Latest News Editor's Choice

News / National

Bulawayo residents bring city centre to standstill

by Staff reporter
15 Nov 2014 at 06:28hrs | Views
Over 2 000 Bulawayo residents on Friday brought business in the central business district to a standstill as they demonstrated against the city council's decision to install prepaid water meters in Cowdray Park's Hlalani Kuhle area, amid revelations the pilot project will also come up for implemention in  the rest of the city later.

Placard carrying residents marched through the city from Egodini Terminus chanting: Bopha ijambu sikhabe imeter (Tie your boots and let us get rid of the meter).

The placards read: Iprepaid angeke sayivuma, (We will not accept prepaid meters), Kasiwafuni amaprepaid" (We don't want prepaid meters).

Speaking during the march which drew thousands and  infront of the Large City Hall, National Youth Development Trust director Liberty Bhebhe said people in Bulawayo were jobless as a result of company closures, adding that installation of prepaid water meters would constitute a fatal blow for them as they could not afford water sold in such a manner.

"When cholera starts to affect people, we will all feel it and it will affect us all. Which is why we are saying no to prepaid water meters," he said.

Anti-riot police kept a watchful eye on the proceedings.

The city council intends to pilot test prepaid water meters in Cowdray Park's Hlalani Kuhle area before rolling them out to the rest of the city.

In June, over 500 residents staged a demonstration in Cowdray Park, calling on Bulawayo City Council (BCC) to rescind its decision to install prepaid water meters. However, the city's mayor Martin Moyo insisted council would go ahead with its plans.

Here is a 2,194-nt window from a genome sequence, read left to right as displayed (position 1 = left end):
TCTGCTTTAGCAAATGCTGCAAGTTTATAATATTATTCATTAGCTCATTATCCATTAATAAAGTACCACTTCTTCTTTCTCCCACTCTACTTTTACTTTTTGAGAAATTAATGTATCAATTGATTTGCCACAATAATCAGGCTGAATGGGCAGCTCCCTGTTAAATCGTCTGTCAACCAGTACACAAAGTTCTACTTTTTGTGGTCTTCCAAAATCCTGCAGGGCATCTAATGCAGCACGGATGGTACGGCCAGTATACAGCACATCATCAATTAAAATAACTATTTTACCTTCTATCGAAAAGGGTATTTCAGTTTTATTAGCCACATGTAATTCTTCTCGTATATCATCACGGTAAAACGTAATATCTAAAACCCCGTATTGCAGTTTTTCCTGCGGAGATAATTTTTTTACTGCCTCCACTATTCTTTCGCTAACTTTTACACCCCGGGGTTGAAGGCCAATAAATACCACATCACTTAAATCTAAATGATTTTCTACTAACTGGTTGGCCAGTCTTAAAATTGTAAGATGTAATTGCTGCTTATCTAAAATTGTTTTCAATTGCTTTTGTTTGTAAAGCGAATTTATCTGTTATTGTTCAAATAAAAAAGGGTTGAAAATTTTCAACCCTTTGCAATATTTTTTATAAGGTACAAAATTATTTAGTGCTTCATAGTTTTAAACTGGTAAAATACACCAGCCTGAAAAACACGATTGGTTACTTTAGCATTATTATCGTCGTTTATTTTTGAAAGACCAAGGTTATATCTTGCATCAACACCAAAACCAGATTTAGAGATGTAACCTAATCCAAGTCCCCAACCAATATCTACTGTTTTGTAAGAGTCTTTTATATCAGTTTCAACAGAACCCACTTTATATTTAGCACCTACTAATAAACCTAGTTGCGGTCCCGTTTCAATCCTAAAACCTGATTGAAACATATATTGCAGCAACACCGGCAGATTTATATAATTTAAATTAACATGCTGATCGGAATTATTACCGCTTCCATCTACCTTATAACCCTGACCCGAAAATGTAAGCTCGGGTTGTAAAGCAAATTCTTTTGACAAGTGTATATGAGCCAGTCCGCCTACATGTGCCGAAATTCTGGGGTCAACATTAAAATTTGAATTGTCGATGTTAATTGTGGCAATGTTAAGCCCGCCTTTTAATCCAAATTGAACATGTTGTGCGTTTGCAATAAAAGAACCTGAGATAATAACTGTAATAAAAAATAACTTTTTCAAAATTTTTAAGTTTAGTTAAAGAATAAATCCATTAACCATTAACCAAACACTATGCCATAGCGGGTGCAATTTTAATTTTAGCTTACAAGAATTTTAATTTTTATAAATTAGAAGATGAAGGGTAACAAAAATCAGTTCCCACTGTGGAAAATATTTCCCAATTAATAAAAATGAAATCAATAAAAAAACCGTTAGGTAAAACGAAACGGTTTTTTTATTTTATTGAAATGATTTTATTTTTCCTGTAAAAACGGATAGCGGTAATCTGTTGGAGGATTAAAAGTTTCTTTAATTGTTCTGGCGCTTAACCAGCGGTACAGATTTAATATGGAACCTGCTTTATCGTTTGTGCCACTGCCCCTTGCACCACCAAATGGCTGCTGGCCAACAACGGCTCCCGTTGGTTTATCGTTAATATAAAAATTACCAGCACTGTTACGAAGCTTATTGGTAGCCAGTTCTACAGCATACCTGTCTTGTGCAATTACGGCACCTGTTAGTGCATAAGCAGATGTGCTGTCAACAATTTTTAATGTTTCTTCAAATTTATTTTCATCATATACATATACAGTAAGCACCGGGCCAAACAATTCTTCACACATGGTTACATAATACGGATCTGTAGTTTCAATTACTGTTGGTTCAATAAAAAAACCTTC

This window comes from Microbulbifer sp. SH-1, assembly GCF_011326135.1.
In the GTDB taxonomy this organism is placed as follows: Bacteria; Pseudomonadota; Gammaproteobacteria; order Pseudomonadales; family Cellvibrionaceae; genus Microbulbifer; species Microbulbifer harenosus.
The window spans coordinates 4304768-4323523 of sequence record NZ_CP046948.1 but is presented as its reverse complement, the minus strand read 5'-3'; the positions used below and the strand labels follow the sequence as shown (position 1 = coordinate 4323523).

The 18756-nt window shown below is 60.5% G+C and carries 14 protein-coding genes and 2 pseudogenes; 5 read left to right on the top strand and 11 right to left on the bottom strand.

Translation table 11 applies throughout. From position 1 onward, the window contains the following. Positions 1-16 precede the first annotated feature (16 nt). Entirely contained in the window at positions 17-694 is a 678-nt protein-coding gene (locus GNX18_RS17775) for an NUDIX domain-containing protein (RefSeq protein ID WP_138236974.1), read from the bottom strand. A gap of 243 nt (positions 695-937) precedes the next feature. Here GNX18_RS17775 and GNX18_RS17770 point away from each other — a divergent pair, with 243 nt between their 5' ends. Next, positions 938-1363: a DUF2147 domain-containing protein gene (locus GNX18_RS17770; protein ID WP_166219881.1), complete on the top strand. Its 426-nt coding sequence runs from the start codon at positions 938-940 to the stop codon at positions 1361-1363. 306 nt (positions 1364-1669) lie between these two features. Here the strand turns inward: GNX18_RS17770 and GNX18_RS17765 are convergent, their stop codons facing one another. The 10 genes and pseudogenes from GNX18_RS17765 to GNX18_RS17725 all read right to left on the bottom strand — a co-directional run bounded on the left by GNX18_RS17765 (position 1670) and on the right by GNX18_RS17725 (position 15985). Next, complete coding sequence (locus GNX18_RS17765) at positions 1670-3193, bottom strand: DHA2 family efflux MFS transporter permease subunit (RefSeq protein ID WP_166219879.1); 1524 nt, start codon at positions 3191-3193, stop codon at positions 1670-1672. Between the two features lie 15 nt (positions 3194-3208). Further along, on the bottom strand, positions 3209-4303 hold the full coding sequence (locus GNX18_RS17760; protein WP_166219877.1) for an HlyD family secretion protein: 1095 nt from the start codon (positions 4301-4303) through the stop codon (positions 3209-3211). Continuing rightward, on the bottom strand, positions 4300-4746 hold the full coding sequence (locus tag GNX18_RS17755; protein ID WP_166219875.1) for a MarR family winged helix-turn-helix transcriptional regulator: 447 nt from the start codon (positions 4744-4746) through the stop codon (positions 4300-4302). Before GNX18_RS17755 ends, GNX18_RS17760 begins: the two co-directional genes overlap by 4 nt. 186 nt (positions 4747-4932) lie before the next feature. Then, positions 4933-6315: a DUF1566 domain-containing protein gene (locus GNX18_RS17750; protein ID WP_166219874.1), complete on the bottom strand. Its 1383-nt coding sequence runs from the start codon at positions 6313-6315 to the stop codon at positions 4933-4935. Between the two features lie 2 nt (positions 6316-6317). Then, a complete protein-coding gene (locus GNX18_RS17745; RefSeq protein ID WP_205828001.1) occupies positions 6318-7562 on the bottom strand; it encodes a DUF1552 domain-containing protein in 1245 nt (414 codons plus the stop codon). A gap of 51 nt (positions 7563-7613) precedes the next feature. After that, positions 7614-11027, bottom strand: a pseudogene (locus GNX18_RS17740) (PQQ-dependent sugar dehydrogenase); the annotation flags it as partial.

Bulawayo Agenda Trust board member Debra Mabunda said the water issue was critical and needed immediate and careful attention.

"The installation of prepaid water meters is not right. We do not want prepaid meters," she said.

The demonstration was led by Civil Society Organisations (CSOs) which include Bulawayo Progressive Residents Association (BPRA), the Public Policy Research Institute of Zimbabwe, Radio Dialogue, Bulawayo Agenda, the National Youth Development Trust, the Women's Institute of Leadership Development, the Zimbabwe Congress of Trade Unions, the Zimbabwe Coalition on Debt and Development, Ibhetshu LikaZulu, the Zimbabwe Chamber of Informal Economy Enterprises, Victory Siyanqoba, Women of Zimbabwe Arise, Progressive Teachers Union of Zimbabwe,, Christian Legal Society amongst others as part of the Right to Water Campaign.

BPRA chairperson Reason Ngwenya lashed out at the council for disrespecting the late water activist Arnorld Payne's wishes.

"The city council should not install prepaid water meters but should show us some respect. We are doing this in remembrance of the late hero Arnold Payne who died this year after years of lobbying for government to fulfil its mandate on the Matabeleland Zambezi Water Project," he said.

Payne is remembered for his selfless campaign after he travelled from the Zambezi River to Bulawayo, then to Gwanda and back to the city pushing a wheelbarrow loaded with a 210 litre-drum with water, all in the name of raising awareness of the need for Bulawayo to have the Zambezi River water project done.

Responding to the massive demonstration, the Bulawayo city council issued a statement indirectly reiterating the decision was final as the council outlined "how prepaid metering works and how the new system will work and how consumers will buy water ", a sign that council had already taken a stand.

"The system automatically bills the consumers and creates consumption profiles and daily, weekly and monthly reconciliation reports. BCC will be able to generate revenue from the water thereby ensuring a sustainable future," said the statement.

Speaking during the same event, Chitungwiza residents trust chairperson Marvellous Khumalo said councillors were taking advantage of the residents.

"We are telling the thieves in council that we do not want their prepaid meters," he said.

Last year, the Chitungwiza municipality purchased 3 000 smart meters for $265 000 against residents' wishes.

Recently, the ministry of Environment, Water and Climate instructed local authorities to introduce prepaid water meters in their respective cities and towns in order to increase revenue collection despite objections from residents.

Source - The Zim Mail